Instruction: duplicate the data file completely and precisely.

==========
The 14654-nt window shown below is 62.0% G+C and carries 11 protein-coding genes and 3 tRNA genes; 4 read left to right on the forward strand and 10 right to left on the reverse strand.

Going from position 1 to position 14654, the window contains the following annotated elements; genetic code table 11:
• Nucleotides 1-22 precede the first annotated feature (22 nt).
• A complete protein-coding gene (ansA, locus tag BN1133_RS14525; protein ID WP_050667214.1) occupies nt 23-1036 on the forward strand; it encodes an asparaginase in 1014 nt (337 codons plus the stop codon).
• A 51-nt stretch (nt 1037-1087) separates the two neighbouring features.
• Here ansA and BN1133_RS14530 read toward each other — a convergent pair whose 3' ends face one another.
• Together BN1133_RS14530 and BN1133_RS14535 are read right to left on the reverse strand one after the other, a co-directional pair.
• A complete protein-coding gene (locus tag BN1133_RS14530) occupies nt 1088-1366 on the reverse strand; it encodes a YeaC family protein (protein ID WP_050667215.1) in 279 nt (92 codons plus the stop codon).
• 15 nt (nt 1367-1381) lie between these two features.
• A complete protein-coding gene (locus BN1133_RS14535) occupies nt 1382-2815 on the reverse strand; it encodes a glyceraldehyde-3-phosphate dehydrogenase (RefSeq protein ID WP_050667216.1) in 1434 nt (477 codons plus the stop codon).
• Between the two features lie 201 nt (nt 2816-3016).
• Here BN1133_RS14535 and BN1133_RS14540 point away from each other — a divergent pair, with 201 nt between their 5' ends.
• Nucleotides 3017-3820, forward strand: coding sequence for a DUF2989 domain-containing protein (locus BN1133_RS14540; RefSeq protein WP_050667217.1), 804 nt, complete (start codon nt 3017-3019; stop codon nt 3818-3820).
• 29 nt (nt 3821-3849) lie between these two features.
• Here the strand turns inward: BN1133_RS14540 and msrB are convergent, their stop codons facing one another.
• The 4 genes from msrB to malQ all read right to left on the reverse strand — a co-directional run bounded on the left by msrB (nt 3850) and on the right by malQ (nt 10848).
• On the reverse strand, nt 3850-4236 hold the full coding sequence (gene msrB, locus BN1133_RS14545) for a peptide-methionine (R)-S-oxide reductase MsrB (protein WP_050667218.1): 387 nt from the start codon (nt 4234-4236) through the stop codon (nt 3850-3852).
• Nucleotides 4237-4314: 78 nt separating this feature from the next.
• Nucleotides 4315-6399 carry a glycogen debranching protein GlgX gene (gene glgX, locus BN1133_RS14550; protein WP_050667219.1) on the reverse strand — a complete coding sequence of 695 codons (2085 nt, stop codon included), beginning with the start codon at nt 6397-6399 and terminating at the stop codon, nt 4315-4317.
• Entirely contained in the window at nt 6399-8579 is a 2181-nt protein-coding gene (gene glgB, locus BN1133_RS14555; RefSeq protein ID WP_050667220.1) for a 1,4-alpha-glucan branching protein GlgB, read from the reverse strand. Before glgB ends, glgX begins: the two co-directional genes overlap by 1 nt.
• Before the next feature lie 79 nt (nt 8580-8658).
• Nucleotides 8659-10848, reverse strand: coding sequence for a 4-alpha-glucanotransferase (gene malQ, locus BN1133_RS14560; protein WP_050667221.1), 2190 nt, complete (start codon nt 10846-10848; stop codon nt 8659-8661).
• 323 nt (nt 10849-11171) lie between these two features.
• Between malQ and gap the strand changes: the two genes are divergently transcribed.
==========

The 14654-nt window shown below is 62.0% G+C and carries 11 protein-coding genes and 3 tRNA genes; 4 read left to right on the forward strand and 10 right to left on the reverse strand.

Going from position 1 to position 14654, the window contains the following annotated elements; genetic code table 11:
• Nucleotides 1-22 precede the first annotated feature (22 nt).
• A complete protein-coding gene (ansA, locus tag BN1133_RS14525; protein ID WP_050667214.1) occupies nt 23-1036 on the forward strand; it encodes an asparaginase in 1014 nt (337 codons plus the stop codon).
• A 51-nt stretch (nt 1037-1087) separates the two neighbouring features.
• Here ansA and BN1133_RS14530 read toward each other — a convergent pair whose 3' ends face one another.
• Together BN1133_RS14530 and BN1133_RS14535 are read right to left on the reverse strand one after the other, a co-directional pair.
• A complete protein-coding gene (locus tag BN1133_RS14530) occupies nt 1088-1366 on the reverse strand; it encodes a YeaC family protein (protein ID WP_050667215.1) in 279 nt (92 codons plus the stop codon).
• 15 nt (nt 1367-1381) lie between these two features.
• A complete protein-coding gene (locus BN1133_RS14535) occupies nt 1382-2815 on the reverse strand; it encodes a glyceraldehyde-3-phosphate dehydrogenase (RefSeq protein ID WP_050667216.1) in 1434 nt (477 codons plus the stop codon).
• Between the two features lie 201 nt (nt 2816-3016).
• Here BN1133_RS14535 and BN1133_RS14540 point away from each other — a divergent pair, with 201 nt between their 5' ends.
• Nucleotides 3017-3820, forward strand: coding sequence for a DUF2989 domain-containing protein (locus BN1133_RS14540; RefSeq protein WP_050667217.1), 804 nt, complete (start codon nt 3017-3019; stop codon nt 3818-3820).
• 29 nt (nt 3821-3849) lie between these two features.
• Here the strand turns inward: BN1133_RS14540 and msrB are convergent, their stop codons facing one another.
• The 4 genes from msrB to malQ all read right to left on the reverse strand — a co-directional run bounded on the left by msrB (nt 3850) and on the right by malQ (nt 10848).
• On the reverse strand, nt 3850-4236 hold the full coding sequence (gene msrB, locus BN1133_RS14545) for a peptide-methionine (R)-S-oxide reductase MsrB (protein WP_050667218.1): 387 nt from the start codon (nt 4234-4236) through the stop codon (nt 3850-3852).
• Nucleotides 4237-4314: 78 nt separating this feature from the next.
• Nucleotides 4315-6399 carry a glycogen debranching protein GlgX gene (gene glgX, locus BN1133_RS14550; protein WP_050667219.1) on the reverse strand — a complete coding sequence of 695 codons (2085 nt, stop codon included), beginning with the start codon at nt 6397-6399 and terminating at the stop codon, nt 4315-4317.
• Entirely contained in the window at nt 6399-8579 is a 2181-nt protein-coding gene (gene glgB, locus BN1133_RS14555; RefSeq protein ID WP_050667220.1) for a 1,4-alpha-glucan branching protein GlgB, read from the reverse strand. Before glgB ends, glgX begins: the two co-directional genes overlap by 1 nt.
• Before the next feature lie 79 nt (nt 8580-8658).
• Nucleotides 8659-10848, reverse strand: coding sequence for a 4-alpha-glucanotransferase (gene malQ, locus BN1133_RS14560; protein WP_050667221.1), 2190 nt, complete (start codon nt 10846-10848; stop codon nt 8659-8661).
• 323 nt (nt 10849-11171) lie between these two features.
• Between malQ and gap the strand changes: the two genes are divergently transcribed.